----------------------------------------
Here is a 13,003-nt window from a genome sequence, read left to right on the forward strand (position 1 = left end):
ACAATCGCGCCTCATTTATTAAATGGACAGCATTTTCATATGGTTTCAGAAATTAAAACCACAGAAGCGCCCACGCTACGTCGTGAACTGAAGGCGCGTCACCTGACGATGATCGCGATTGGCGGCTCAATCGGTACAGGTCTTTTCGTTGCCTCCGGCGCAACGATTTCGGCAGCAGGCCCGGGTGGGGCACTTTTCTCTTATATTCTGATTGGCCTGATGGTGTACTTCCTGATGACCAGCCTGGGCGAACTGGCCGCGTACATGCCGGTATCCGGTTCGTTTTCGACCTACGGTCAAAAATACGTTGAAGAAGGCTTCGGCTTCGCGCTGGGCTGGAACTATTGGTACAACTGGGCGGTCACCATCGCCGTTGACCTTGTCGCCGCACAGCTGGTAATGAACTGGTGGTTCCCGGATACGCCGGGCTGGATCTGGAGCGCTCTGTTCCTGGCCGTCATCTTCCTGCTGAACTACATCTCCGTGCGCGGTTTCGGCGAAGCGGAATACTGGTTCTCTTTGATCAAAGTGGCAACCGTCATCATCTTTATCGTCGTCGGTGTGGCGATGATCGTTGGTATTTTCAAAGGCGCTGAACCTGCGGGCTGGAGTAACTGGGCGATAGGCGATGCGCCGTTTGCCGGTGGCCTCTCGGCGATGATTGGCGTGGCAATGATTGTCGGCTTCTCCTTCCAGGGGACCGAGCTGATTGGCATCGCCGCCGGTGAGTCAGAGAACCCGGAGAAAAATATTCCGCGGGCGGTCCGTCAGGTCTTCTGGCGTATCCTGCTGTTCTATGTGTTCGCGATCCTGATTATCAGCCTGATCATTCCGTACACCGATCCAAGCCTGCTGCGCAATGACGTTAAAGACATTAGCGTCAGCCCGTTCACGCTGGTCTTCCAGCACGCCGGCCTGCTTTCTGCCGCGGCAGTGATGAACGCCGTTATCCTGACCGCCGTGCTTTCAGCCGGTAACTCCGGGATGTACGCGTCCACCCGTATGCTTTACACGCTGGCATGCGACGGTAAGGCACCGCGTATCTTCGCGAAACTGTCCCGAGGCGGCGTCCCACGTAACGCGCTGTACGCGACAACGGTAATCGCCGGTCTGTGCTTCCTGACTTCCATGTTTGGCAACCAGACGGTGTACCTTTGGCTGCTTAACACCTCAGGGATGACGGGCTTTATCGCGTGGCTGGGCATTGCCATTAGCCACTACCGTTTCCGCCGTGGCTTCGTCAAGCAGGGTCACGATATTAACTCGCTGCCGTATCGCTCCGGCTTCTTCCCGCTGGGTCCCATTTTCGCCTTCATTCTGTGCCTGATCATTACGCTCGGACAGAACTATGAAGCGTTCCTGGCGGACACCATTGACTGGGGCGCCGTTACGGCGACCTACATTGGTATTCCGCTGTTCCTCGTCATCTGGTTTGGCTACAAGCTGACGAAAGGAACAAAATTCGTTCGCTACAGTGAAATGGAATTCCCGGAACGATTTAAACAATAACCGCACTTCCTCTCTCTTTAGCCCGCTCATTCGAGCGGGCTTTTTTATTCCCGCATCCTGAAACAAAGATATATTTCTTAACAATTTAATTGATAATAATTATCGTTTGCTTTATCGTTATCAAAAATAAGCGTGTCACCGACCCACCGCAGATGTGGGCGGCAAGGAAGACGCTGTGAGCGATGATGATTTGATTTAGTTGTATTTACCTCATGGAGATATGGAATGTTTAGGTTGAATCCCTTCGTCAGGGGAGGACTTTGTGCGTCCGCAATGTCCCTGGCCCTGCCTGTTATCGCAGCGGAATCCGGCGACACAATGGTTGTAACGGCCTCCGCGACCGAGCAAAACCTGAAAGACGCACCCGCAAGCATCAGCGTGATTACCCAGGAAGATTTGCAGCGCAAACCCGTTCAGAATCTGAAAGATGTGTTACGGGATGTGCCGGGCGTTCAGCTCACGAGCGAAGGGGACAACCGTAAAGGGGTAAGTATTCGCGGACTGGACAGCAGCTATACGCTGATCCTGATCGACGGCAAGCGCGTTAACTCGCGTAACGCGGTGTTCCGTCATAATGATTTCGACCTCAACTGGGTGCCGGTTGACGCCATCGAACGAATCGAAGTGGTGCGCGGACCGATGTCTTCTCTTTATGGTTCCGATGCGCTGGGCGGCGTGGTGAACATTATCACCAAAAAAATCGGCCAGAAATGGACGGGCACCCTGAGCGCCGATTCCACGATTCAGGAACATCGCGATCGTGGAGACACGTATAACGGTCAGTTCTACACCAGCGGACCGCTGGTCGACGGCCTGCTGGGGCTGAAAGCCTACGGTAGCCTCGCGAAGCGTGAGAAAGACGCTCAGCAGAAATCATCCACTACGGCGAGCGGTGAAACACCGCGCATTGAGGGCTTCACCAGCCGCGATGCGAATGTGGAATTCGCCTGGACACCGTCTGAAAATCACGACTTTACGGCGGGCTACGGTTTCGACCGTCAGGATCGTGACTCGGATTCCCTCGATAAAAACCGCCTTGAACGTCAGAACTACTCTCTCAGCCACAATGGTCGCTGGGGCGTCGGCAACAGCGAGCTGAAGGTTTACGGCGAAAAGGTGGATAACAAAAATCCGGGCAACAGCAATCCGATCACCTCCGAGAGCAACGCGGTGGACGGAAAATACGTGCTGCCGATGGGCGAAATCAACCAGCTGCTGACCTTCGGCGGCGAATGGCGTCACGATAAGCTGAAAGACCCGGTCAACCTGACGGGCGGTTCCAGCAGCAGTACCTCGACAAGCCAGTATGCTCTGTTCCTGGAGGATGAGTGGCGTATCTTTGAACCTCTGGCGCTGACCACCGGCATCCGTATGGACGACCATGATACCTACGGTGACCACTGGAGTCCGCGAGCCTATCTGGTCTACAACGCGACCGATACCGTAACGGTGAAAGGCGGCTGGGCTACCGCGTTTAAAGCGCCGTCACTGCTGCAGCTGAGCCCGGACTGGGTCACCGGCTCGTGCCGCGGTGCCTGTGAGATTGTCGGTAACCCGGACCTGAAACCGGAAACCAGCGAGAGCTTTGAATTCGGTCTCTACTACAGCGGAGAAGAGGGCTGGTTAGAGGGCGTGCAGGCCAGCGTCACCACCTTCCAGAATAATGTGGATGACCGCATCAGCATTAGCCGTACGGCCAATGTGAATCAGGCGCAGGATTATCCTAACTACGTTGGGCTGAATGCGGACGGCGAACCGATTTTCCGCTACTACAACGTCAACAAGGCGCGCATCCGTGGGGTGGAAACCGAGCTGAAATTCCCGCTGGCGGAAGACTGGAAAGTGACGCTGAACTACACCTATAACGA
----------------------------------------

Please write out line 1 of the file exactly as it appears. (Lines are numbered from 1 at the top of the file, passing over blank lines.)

Here is a 13,003-nt window from a genome sequence, read left to right on the forward strand (position 1 = left end):